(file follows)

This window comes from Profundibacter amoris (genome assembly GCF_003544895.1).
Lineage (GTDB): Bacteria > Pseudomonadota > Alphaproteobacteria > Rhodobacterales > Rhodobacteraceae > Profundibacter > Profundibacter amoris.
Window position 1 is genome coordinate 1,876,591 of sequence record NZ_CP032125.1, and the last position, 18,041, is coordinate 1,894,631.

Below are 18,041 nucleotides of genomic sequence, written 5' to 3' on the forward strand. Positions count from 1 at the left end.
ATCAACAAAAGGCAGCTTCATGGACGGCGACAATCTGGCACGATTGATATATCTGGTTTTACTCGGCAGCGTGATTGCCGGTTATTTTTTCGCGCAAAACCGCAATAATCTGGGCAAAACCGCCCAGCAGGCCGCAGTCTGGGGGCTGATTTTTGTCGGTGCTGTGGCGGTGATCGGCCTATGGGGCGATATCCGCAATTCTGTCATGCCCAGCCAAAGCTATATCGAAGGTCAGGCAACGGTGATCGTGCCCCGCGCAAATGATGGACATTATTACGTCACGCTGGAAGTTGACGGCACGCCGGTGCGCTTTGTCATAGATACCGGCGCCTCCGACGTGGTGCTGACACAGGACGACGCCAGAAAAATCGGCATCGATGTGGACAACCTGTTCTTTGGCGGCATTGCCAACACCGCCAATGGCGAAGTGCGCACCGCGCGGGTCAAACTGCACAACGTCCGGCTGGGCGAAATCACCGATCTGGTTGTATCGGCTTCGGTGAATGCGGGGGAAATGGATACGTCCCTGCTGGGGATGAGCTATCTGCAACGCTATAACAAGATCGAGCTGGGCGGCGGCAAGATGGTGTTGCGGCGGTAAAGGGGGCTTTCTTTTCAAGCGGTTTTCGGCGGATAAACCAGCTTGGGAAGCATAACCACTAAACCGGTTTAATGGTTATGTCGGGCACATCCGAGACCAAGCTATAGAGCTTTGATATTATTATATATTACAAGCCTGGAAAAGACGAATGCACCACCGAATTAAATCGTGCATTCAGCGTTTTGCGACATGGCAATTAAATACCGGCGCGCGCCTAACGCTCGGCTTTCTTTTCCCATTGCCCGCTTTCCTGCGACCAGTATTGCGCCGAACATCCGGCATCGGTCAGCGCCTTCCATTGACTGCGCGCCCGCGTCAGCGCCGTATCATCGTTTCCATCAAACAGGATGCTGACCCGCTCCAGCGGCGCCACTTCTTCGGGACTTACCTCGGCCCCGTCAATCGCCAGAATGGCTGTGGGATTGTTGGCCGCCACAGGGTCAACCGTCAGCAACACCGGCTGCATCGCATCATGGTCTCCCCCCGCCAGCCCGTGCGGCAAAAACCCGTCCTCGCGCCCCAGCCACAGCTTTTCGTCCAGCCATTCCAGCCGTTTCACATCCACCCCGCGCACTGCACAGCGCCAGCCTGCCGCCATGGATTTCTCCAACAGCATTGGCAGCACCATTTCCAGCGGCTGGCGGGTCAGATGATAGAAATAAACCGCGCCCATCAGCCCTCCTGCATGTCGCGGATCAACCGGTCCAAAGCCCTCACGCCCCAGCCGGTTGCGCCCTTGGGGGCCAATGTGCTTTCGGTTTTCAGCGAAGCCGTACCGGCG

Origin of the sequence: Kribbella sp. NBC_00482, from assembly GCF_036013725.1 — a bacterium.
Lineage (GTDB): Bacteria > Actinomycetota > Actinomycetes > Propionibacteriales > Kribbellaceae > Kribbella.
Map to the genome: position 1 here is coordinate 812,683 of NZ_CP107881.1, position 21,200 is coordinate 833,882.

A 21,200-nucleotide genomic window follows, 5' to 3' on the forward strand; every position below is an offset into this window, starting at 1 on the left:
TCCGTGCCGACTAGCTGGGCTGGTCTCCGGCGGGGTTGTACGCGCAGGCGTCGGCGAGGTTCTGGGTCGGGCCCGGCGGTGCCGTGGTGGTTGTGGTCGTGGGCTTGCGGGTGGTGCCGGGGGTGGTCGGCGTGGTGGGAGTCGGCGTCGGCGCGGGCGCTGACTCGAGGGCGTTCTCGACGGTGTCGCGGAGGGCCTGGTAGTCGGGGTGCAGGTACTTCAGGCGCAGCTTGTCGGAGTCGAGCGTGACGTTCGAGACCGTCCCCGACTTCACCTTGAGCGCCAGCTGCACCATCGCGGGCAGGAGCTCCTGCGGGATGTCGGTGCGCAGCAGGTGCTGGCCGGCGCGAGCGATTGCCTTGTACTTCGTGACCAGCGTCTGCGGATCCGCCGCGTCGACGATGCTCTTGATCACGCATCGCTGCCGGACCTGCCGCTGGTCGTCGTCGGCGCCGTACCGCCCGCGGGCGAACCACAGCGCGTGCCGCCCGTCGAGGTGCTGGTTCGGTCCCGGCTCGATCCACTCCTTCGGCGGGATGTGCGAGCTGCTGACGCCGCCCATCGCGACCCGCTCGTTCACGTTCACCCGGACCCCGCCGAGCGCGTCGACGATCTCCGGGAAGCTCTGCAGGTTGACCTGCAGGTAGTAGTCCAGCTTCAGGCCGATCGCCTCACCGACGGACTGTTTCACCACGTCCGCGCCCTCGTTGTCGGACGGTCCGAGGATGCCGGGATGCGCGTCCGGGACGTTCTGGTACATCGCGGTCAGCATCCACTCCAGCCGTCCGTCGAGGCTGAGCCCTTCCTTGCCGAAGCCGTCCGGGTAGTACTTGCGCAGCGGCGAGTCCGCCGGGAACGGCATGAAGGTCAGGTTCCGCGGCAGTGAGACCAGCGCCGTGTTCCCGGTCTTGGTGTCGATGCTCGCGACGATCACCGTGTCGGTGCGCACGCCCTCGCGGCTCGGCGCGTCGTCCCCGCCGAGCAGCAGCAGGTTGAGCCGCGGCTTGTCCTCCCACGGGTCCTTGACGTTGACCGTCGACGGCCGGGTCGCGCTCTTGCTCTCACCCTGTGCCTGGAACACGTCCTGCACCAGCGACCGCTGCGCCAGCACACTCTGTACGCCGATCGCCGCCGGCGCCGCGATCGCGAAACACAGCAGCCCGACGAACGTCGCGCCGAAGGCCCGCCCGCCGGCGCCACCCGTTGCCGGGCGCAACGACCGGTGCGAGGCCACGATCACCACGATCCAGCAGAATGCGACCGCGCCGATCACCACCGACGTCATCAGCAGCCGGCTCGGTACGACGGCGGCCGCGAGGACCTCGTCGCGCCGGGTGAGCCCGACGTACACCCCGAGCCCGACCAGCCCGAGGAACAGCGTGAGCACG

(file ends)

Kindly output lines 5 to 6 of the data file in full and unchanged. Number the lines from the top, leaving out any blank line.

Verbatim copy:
ATCAACAAAAGGCAGCTTCATGGACGGCGACAATCTGGCACGATTGATATATCTGGTTTTACTCGGCAGCGTGATTGCCGGTTATTTTTTCGCGCAAAACCGCAATAATCTGGGCAAAACCGCCCAGCAGGCCGCAGTCTGGGGGCTGATTTTTGTCGGTGCTGTGGCGGTGATCGGCCTATGGGGCGATATCCGCAATTCTGTCATGCCCAGCCAAAGCTATATCGAAGGTCAGGCAACGGTGATCGTGCCCCGCGCAAATGATGGACATTATTACGTCACGCTGGAAGTTGACGGCACGCCGGTGCGCTTTGTCATAGATACCGGCGCCTCCGACGTGGTGCTGACACAGGACGACGCCAGAAAAATCGGCATCGATGTGGACAACCTGTTCTTTGGCGGCATTGCCAACACCGCCAATGGCGAAGTGCGCACCGCGCGGGTCAAACTGCACAACGTCCGGCTGGGCGAAATCACCGATCTGGTTGTATCGGCTTCGGTGAATGCGGGGGAAATGGATACGTCCCTGCTGGGGATGAGCTATCTGCAACGCTATAACAAGATCGAGCTGGGCGGCGGCAAGATGGTGTTGCGGCGGTAAAGGGGGCTTTCTTTTCAAGCGGTTTTCGGCGGATAAACCAGCTTGGGAAGCATAACCACTAAACCGGTTTAATGGTTATGTCGGGCACATCCGAGACCAAGCTATAGAGCTTTGATATTATTATATATTACAAGCCTGGAAAAGACGAATGCACCACCGAATTAAATCGTGCATTCAGCGTTTTGCGACATGGCAATTAAATACCGGCGCGCGCCTAACGCTCGGCTTTCTTTTCCCATTGCCCGCTTTCCTGCGACCAGTATTGCGCCGAACATCCGGCATCGGTCAGCGCCTTCCATTGACTGCGCGCCCGCGTCAGCGCCGTATCATCGTTTCCATCAAACAGGATGCTGACCCGCTCCAGCGGCGCCACTTCTTCGGGACTTACCTCGGCCCCGTCAATCGCCAGAATGGCTGTGGGATTGTTGGCCGCCACAGGGTCAACCGTCAGCAACACCGGCTGCATCGCATCATGGTCTCCCCCCGCCAGCCCGTGCGGCAAAAACCCGTCCTCGCGCCCCAGCCACAGCTTTTCGTCCAGCCATTCCAGCCGTTTCACATCCACCCCGCGCACTGCACAGCGCCAGCCTGCCGCCATGGATTTCTCCAACAGCATTGGCAGCACCATTTCCAGCGGCTGGCGGGTCAGATGATAGAAATAAACCGCGCCCATCAGCCCTCCTGCATGTCGCGGATCAACCGGTCCAAAGCCCTCACGCCCCAGCCGGTTGCGCCCTTGGGGGCCAATGTGCTTTCGGTTTTCAGCGAAGCCGTACCGGCG

Origin of the sequence: Kribbella sp. NBC_00482, from assembly GCF_036013725.1 — a bacterium.